Many crops still wait to be harvested in the CW garden.

Many crops still wait to be harvested in the CW garden.

Cranberries don’t grow well in Virginia, but they fill whole shelves of the produce section at the local groceries.  We eat them from Thanksgiving through the new year baked into cakes muffins and breads.  We grind them with oranges to make cranberry relish and cook them with sugar and other fruits to make preserves.  Those that don’t get eaten are strung onto garlands or stuck into wreathes.

Virginia had a lively trade with islands in the Caribbean during Colonial times and has maintained those ties.  Pineapples are an important symbol of hospitality in Virginia.  Pineapples, imported from the islands, were available for Virginia Christmas celebrations.

Wreathes for sale in the Colonial Williamsburg garden on Duke of Gloucester St. use pineapples, feathers, oyster shells, apples, English holly, and dried flowers in their designs.

Wreathes for sale in the Colonial Williamsburg garden on Duke of Gloucester St. use pineapples, pine cones, feathers, oyster shells, apples, English holly, and dried flowers in their designs.

And of course grapes are enjoyed on party trays with cheeses, or savored as wine.  We bake raisins into cakes, cookies, and puddings. We use grapevines as the base for wreathes and garlands.

We even have greens and produce in the garden.  Our holiday meals are built around potatoes, carrots, celery, kohlrabi, collards, cabbages, kale, salad greens, broccoli, and brussel sprouts.  Many of these are still out in the garden with a little winter protection, or have just come in for winter storage.

Some might count eggs, since many keep their own chickens or buy eggs locally.  Eggs are used in such huge quantities as we bake our way towards Christmas day.  Likewise honey, an important part of the holiday, and a gift from our gardens.

Flowers, like lavender, Achillea, roses, hydrangea, baby’s breath, and cockscomb; dried last summer,  come out to play their part in our decorations. Whether worked into our wreathes, or tucked into the branches of the Christmas tree, they remind us of fragrant summers past.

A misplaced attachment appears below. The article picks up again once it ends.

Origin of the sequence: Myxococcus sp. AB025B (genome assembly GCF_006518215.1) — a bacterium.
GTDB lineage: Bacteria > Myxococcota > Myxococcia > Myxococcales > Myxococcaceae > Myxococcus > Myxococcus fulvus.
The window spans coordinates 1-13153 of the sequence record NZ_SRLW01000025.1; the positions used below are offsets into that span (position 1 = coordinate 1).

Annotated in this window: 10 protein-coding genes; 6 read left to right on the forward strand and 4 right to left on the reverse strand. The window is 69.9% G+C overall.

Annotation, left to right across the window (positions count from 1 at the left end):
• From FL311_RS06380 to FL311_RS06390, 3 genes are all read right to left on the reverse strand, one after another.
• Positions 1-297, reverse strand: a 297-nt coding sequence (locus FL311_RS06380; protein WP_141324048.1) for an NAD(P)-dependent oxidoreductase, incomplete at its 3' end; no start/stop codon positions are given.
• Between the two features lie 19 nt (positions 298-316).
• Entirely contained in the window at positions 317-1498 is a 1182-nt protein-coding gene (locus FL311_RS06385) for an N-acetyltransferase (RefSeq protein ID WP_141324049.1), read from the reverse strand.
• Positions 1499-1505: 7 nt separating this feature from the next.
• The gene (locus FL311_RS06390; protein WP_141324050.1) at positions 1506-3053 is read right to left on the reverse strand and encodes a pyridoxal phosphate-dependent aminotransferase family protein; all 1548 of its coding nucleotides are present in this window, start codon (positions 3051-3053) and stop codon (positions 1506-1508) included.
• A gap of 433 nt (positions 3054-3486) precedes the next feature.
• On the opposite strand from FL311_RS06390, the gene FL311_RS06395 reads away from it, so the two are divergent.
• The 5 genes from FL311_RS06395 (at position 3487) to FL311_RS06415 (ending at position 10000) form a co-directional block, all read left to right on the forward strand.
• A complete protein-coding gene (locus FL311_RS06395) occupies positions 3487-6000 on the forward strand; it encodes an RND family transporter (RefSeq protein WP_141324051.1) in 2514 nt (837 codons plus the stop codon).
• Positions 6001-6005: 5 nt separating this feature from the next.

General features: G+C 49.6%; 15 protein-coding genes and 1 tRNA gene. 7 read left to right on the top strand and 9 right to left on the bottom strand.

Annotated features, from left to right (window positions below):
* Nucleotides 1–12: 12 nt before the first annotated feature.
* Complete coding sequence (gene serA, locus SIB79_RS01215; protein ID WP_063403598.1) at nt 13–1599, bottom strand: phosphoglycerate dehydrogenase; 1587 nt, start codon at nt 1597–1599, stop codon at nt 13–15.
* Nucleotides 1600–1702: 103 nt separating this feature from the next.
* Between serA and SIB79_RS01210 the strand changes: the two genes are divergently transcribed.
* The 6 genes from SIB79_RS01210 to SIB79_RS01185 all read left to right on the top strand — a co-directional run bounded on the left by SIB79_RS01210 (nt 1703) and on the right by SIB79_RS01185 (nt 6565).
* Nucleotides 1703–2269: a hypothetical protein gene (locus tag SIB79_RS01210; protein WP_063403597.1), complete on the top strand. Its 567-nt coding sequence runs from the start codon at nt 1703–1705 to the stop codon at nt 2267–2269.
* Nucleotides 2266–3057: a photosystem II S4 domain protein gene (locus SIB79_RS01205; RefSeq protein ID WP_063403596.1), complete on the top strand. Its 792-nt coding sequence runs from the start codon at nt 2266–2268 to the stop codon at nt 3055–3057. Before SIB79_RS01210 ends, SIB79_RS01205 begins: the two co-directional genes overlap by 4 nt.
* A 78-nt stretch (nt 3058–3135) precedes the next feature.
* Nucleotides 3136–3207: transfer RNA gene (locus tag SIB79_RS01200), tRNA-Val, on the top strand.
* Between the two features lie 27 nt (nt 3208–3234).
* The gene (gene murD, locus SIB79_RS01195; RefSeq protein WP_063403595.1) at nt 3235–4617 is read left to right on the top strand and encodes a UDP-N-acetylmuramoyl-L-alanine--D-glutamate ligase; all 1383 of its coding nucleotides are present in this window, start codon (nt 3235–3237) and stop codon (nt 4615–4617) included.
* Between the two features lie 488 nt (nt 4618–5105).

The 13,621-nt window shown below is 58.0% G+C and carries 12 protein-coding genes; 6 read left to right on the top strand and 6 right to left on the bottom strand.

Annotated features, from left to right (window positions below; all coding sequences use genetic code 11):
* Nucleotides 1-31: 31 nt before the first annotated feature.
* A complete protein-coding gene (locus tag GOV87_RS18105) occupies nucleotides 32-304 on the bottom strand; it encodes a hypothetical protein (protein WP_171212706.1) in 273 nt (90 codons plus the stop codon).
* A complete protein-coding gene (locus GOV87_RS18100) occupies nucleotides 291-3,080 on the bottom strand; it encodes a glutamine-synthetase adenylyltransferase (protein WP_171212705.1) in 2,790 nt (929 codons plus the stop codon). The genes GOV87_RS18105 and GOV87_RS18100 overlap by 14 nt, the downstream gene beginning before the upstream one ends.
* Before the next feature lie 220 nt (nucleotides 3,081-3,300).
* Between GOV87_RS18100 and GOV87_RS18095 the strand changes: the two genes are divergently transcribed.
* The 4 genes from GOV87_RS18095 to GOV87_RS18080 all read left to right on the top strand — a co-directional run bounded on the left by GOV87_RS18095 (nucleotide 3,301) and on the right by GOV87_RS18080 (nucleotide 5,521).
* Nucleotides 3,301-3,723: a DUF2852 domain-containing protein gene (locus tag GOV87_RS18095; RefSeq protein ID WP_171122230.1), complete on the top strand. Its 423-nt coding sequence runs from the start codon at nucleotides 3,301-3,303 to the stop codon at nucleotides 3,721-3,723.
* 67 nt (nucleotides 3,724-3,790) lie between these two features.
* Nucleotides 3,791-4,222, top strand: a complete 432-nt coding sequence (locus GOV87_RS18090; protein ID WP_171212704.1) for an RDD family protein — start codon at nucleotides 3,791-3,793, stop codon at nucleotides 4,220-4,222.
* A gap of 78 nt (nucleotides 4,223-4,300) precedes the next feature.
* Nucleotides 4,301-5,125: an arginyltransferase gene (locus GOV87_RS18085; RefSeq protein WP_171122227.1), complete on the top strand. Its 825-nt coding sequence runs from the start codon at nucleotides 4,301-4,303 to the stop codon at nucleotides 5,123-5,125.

December 5 2013 DOG St 031Herbs can still be cut here in Williamsburg, for both cooking and for decorations.  We still have sage, rosemary, thyme, parsley, germander, and some fragrant geraniums living in the garden.  Many more dried herbs and spices shine at Christmas.  How could we bake without cinnamon?    Cinnamon sticks. star anise, and cloves work their way into our decorations with dried citrus and herbs.  Sprigs of herbs tied into a bow make a Christmas gift fragrant.  Herbs and essential oils melted with beeswax and Shea butter or mixed with salt or sugar make special indulgent gifts for loved ones.

The garden at Colonial Williamsburg was bustling with activity when we visited on Thursday afternoon.  In fact, it was the busiest place we visited.  So many beautiful vegetables are still growing in the garden.  The shop is full of tempting wreathes, arrangements, dried materials, tools, and books.  As garlands and wreathes continue popping up all over town, we see the wintery landscape transform into a beautiful botanical paradise.

A centerpiece in the garden shop at CW will make a local table very festive this month.

A centerpiece in the garden shop at CW will make a local table very festive this month.

Everything we need is at hand to make our Christmas merry and bright, waiting for us in someone’s garden.

Here is a recipe to make your Christmas a little more flavorful.  Mulled wine and mulled cider are traditional at Virginia Christmas parties, as they are in England.  Mulled wine, or Gluehwein, is served at Christmas markets all over Germany, Switzerland, and Austria today.   I’ll be  making this tomorrow afternoon for our neighborhood cookie exchange party.  December 5 2013 DOG St 017After helping to construct nearly 2 dozen little houses from graham crackers and royal icing, I’ll be more than ready to sit back and sip a cup while watching the children decorate the houses with candy.

Mulled Wine or Gluehwein

Combine 1 1/2 c. of water and/or orange juice and 1 1/2 c. sugar in a large pot and simmer on medium heat as the sugar dissolves.  Wash, and cut 2 oranges, a large lemon, and an apple into narrow wedges or slices.  Stick whole cloves into the sliced fruit to use between 12 and 20 cloves.  Add the fruit to the simple syrup along with a 2 tsp. of cinnamon or a cinnamon stick.  Allow the syrup and fruit to simmer on a very low heat for at least 20 minutes before adding two bottles of red wine.  I like to use a Shiraz or Syrah as they are bold, fruity wines.  Once the wine is heated through (do not boil) transfer the mixture to a crock pot to keep warm, or serve directly from the cooking pot for informal events.

For a non-alcoholic treat, use apple juice or cider, or a combination of apple and cranberry juice in place of the wine.  Skip the water, and mull the fruit and spices in the fruit juices.  Add a little rum to individual servings as needed.

All Photos by Woodland Gnome 2013